A quick look at the data for the 2022 season reveals that in the following How much work is left for the Red Sox in the coming months.
Passing last place in the AL East — that’s ugly enough. Boston has flaws at nearly every position on its roster. Its two real areas of strength — shortstop and third base — come with significant contract issues. . The Red Sox have progressed on their farm system but have regressed in major league talent and attendance at Fenway Park. Drafting, signing and developing are part of any successful baseball business, but a major market like Boston needs to be accompanied by contention and championships.
How can the Red Sox get back to a decent 2023? Salary flexibility offers them multiple paths. Boston could spend money in free agency, increase salary through trades, and expand some of its stars. They have plenty of cash to operate on every front—more than $100 million is available under the final threshold of a competitive balance tax.
More: Good talk, but the Red Sox need to act to avoid repeating another terrible season
Sign a star shortstop
This is probably the deepest position group in free agency this winter. Xander Bogaerts, Dansby Swanson, Trea Turner and Carlos Correa are all expected to enter the market — Bogaerts and Correa can opt out of their respective contracts.
The Red Sox are fourth in wins, according to Baseball Reference, an above-average position — their highest mark at any position last season. Bloom said at a news conference on Thursday that retaining Bogart is a priority. Boston has the exclusive right to talk to him until he leaves, possibly five days after the World Series.
Correa had a lonely season with Red Sox manager Alex Cora through their mutual Puerto Rican roots in the Astros in 2017. He’s a champion and playoff killer — OPS, 18 home runs and 16 doubles in 79 games. He’s made $35.1 million with the Twins this season — Bogart only has $20 million on his Boston account.
Extension Rafael Devers
Frankly, this should be done before the start of the 2022 season. It took Devers six months to push his price up, and now the Red Sox may have to pay to keep him.
There’s nothing Devers doesn’t like. Turning 26 later this month, he’s on the field with an elite bat, smashing opponent pitches in the playoffs, and exuding a certain contagion in the clubhouse. Devers has vastly improved his major weakness — his defensive ability — in 2022, suggesting he may have experience going forward at third base.
This is a cornerstone player. After trading Mookie Betts in 2020 and keeping Bogaerts on the brink of a contract throughout last season, the Red Sox simply can’t get another guy out of the way.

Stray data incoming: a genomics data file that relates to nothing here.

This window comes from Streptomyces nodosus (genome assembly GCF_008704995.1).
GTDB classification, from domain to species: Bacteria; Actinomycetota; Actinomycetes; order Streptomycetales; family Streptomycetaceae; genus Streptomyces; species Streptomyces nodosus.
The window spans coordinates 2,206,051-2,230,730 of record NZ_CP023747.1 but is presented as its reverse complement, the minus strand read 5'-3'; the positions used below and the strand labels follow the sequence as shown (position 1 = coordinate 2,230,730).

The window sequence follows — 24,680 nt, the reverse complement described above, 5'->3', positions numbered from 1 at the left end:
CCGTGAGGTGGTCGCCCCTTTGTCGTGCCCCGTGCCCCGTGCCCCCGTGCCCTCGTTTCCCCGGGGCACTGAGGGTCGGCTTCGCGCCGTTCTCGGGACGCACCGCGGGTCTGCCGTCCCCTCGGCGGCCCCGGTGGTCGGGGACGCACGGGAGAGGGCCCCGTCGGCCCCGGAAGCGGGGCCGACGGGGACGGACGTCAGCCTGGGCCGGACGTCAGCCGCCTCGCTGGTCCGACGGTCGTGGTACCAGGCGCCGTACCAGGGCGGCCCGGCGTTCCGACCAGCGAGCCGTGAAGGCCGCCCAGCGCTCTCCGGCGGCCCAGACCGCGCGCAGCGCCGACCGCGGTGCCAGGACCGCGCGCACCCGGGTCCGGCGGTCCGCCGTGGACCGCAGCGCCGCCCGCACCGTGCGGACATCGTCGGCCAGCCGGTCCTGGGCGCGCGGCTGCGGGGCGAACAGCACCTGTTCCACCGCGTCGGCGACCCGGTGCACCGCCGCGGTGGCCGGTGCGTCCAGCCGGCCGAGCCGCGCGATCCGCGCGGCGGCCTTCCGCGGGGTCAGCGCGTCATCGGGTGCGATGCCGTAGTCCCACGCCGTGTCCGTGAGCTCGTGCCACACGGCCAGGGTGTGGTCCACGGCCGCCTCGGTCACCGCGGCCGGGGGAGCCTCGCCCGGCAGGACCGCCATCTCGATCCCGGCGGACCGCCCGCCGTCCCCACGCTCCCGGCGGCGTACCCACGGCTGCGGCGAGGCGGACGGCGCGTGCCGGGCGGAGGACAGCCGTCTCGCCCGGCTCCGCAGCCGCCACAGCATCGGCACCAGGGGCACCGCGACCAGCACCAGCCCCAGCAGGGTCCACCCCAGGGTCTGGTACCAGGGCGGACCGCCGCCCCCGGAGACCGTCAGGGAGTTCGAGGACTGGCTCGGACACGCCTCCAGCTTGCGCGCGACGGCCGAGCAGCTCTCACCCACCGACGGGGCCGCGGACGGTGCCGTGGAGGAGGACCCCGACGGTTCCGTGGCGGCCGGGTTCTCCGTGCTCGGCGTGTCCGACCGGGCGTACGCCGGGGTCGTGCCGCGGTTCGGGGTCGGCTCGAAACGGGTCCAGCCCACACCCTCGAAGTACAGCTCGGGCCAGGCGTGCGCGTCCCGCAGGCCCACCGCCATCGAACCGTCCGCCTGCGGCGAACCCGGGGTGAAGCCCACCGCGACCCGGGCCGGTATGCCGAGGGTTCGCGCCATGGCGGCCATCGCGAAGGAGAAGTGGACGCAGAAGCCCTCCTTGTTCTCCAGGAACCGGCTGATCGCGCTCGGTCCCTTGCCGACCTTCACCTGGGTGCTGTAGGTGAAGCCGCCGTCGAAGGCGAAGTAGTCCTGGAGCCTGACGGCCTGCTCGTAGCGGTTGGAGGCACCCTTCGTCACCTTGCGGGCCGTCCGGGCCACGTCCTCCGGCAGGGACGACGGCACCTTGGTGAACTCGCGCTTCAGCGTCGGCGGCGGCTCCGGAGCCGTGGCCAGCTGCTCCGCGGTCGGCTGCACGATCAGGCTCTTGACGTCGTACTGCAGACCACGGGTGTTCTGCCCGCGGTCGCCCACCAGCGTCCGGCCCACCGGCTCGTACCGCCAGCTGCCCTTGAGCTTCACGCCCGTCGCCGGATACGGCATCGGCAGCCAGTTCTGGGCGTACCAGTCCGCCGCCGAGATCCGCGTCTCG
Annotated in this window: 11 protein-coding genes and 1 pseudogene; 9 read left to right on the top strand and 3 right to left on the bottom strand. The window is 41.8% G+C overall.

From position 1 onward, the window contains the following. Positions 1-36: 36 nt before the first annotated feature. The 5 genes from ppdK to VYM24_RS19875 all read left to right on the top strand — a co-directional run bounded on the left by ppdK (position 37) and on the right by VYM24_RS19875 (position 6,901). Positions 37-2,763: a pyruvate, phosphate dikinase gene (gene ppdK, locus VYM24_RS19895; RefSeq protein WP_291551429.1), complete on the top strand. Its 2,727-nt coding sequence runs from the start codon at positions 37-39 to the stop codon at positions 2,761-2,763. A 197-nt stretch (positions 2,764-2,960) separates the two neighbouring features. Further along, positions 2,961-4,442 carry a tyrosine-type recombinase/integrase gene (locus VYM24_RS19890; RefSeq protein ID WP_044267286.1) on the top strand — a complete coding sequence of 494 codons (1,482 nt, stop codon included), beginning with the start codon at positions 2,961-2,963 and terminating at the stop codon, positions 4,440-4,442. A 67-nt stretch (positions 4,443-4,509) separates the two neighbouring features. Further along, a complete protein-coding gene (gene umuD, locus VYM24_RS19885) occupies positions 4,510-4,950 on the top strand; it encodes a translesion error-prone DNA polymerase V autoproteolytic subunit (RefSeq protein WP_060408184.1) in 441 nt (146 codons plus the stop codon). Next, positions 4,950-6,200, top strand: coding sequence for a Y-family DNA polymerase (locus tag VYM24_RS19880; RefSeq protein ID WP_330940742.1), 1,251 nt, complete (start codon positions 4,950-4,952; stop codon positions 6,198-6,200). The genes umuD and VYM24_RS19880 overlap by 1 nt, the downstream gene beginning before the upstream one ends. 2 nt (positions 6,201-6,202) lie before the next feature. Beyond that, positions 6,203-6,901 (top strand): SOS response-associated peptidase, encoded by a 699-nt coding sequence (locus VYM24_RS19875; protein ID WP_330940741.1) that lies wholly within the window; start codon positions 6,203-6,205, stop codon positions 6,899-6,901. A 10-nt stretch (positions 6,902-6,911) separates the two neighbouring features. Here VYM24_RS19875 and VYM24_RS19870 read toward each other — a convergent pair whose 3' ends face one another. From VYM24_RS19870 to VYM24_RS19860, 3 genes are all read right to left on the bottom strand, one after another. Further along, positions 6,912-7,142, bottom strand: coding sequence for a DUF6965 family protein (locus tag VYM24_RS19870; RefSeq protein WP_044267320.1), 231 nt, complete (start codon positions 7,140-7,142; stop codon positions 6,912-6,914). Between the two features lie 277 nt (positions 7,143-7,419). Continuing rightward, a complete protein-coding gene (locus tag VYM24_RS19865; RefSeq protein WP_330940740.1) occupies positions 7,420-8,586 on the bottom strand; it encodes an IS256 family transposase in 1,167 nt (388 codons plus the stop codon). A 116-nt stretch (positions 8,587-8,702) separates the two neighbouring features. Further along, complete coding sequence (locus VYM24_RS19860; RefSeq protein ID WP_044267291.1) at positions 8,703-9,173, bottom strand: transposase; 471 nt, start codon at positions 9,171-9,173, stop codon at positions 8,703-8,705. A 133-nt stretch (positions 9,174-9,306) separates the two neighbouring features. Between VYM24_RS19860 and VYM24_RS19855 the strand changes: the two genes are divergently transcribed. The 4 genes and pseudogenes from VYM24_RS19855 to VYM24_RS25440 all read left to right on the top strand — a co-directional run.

Committed to Triston Casas
trading Eric Hosmer at the deadline was a placeholder move. Boston stepped in after seeing the Padres in a desperate situation trying to land a huge deal for Juan Soto. San Diego pays everything but veteran Hosmer’s minimum wage through 2025.
Now the Red Sox should use Hosmer as a trade chip right now. Casas is the future of first base, impressed with his defensive prowess and plate discipline. Of course, you’d like to see him play more, but that’s thanks to his patience.
Strengthen elsewhere by moving Hosmer and some potential clients’ combinations. There could be a mid-market team looking for affordable veterans lined up with right-handed hitters. This is a great opportunity to get creative.
John Henry has known this since he was coaching European football – for Liverpool to have such a thing ‘good enough’. A player who wears a red shirt must be of a certain standard. Those who didn’t fit it were sold to different clubs instead of being bought or released in the first place.
Boston needs to be more picky. Even handing secondary roles to the likes of Francy Cordero, Austin Davis, Hansel Robles, and Kaleb Ort raises questions about overall talent assessments. Bloom couldn’t have imagined that Jeurys Familia — who averaged 6.09 before being released by the Phillies — would be worth it, right?
What’s more, there are some veterans in this market and roster, which reduces credibility. They can’t fully trust a teammate they know is unqualified. In a long season, it will be different.
is pushing Special: @BillKoch25
This article originally appeared in Providence Magazine: Red Sox Analysis: What to do this winter to prepare for 2023